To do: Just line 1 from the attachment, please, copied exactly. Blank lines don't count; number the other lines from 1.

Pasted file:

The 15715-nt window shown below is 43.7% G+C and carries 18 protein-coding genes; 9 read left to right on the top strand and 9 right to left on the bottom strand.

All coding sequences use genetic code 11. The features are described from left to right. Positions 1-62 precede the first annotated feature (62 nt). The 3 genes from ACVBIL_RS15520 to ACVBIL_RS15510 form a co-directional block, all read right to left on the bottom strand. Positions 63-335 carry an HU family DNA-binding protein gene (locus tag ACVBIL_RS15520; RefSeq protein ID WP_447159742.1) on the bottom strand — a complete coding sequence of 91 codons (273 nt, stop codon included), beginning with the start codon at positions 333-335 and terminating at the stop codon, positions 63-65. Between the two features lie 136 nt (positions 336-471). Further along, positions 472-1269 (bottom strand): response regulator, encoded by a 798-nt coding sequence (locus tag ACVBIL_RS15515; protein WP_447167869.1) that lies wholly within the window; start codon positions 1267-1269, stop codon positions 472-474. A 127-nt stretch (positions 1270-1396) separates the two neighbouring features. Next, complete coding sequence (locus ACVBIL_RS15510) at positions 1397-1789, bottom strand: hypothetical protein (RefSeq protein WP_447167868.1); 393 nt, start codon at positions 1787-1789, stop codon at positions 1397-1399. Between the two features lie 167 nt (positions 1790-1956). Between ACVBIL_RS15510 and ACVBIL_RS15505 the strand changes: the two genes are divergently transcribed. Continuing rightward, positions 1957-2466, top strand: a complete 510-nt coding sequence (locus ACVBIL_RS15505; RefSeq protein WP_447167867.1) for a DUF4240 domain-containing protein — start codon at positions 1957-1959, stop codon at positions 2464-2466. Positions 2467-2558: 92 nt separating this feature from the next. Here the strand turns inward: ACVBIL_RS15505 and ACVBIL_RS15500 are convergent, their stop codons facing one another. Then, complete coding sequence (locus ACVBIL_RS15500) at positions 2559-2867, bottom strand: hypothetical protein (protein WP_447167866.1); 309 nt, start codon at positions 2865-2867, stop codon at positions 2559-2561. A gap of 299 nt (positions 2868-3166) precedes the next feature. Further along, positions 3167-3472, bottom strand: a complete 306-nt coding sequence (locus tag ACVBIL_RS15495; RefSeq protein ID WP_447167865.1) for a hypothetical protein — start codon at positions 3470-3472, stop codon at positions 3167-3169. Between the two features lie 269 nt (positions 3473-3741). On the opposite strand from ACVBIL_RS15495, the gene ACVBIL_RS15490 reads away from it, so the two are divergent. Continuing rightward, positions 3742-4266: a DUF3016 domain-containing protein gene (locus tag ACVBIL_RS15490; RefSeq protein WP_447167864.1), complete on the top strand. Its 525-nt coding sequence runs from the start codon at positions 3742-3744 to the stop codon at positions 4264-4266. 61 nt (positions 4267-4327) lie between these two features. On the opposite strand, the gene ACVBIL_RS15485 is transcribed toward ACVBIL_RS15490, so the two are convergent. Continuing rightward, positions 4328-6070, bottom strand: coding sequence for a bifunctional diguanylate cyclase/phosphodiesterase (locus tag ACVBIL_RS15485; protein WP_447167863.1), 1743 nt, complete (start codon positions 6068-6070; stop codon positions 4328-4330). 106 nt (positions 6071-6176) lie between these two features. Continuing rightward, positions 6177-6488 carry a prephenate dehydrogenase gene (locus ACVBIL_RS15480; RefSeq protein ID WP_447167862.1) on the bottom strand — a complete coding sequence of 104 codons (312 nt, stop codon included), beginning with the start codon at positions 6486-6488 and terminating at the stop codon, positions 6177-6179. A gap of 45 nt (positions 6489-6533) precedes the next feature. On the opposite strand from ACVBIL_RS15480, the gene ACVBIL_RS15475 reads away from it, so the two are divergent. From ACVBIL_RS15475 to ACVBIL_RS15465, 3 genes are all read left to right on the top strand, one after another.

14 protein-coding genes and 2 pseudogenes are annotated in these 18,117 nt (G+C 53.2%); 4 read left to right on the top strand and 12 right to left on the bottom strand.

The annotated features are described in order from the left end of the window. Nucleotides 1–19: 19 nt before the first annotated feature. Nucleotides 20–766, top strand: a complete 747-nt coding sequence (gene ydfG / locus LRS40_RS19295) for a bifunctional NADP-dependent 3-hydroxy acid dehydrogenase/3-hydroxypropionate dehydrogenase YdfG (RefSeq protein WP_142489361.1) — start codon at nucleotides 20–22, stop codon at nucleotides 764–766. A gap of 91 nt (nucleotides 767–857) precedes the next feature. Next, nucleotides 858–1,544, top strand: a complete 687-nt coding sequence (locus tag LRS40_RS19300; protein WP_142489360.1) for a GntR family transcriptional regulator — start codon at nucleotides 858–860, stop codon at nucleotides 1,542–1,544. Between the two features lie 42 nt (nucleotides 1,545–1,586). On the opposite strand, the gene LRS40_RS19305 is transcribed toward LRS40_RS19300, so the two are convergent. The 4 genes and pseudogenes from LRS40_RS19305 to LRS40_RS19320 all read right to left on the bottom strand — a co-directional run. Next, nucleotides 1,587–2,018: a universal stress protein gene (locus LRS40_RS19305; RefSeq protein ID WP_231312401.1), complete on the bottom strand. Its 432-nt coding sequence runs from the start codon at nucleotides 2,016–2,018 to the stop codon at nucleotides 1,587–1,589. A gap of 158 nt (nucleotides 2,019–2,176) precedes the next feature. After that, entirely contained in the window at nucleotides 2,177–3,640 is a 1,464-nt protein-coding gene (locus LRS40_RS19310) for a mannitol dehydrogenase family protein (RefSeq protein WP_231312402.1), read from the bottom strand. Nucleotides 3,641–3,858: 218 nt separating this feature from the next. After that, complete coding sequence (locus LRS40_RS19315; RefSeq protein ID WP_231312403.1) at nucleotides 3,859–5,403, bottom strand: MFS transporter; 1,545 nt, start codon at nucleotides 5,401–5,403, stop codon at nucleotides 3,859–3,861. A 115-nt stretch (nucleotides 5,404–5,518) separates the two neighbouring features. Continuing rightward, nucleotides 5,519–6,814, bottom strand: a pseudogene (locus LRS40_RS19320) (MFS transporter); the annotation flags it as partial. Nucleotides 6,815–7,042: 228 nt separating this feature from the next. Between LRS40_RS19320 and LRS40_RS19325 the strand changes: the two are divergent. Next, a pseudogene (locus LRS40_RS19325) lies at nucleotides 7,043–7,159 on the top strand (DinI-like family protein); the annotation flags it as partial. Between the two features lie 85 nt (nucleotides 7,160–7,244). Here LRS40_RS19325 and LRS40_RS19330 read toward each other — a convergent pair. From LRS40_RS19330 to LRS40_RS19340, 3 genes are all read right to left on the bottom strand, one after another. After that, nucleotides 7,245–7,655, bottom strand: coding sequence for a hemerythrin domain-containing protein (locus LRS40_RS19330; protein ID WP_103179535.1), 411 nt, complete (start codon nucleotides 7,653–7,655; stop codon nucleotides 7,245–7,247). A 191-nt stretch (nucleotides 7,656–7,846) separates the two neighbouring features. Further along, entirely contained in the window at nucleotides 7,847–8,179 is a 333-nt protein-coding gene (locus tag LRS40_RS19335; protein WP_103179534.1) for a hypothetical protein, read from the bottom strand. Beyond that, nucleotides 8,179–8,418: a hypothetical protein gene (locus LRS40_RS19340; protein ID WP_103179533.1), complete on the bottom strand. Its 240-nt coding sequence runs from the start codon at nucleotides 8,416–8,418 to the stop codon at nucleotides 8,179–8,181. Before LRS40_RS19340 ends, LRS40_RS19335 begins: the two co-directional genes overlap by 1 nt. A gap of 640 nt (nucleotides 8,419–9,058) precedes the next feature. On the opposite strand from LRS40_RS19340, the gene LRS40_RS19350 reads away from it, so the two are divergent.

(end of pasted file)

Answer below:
The 15715-nt window shown below is 43.7% G+C and carries 18 protein-coding genes; 9 read left to right on the top strand and 9 right to left on the bottom strand.